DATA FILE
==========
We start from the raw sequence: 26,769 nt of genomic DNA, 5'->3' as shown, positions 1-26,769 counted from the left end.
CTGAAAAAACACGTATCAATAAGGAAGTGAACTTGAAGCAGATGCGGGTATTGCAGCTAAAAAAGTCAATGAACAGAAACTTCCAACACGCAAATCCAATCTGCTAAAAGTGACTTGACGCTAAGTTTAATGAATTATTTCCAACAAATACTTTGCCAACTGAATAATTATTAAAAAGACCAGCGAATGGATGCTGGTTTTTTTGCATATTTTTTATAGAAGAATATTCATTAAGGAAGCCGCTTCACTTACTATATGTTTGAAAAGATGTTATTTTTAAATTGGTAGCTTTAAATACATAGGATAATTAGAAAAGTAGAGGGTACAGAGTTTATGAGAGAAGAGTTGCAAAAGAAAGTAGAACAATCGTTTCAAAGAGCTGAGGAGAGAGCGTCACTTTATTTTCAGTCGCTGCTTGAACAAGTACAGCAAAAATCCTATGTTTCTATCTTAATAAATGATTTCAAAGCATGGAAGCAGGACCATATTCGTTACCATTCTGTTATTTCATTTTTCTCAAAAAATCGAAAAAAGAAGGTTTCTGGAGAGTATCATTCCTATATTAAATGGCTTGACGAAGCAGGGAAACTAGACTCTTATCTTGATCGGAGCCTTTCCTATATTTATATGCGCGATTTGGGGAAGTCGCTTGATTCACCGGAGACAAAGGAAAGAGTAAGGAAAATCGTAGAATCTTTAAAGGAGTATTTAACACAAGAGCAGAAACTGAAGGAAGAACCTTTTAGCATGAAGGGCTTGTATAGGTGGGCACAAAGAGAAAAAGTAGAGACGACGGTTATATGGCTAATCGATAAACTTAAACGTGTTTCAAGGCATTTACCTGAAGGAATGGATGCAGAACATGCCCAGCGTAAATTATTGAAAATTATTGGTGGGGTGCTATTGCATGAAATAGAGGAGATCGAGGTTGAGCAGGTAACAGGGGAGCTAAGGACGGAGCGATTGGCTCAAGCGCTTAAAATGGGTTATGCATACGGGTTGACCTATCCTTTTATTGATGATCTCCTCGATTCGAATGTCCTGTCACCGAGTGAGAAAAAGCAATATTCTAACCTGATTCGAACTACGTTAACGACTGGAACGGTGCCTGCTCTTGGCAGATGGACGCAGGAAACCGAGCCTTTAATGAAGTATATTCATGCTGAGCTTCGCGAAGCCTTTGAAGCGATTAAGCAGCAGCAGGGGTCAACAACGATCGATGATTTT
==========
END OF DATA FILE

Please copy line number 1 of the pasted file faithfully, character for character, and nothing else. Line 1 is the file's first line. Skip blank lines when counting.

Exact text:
We start from the raw sequence: 26,769 nt of genomic DNA, 5'->3' as shown, positions 1-26,769 counted from the left end.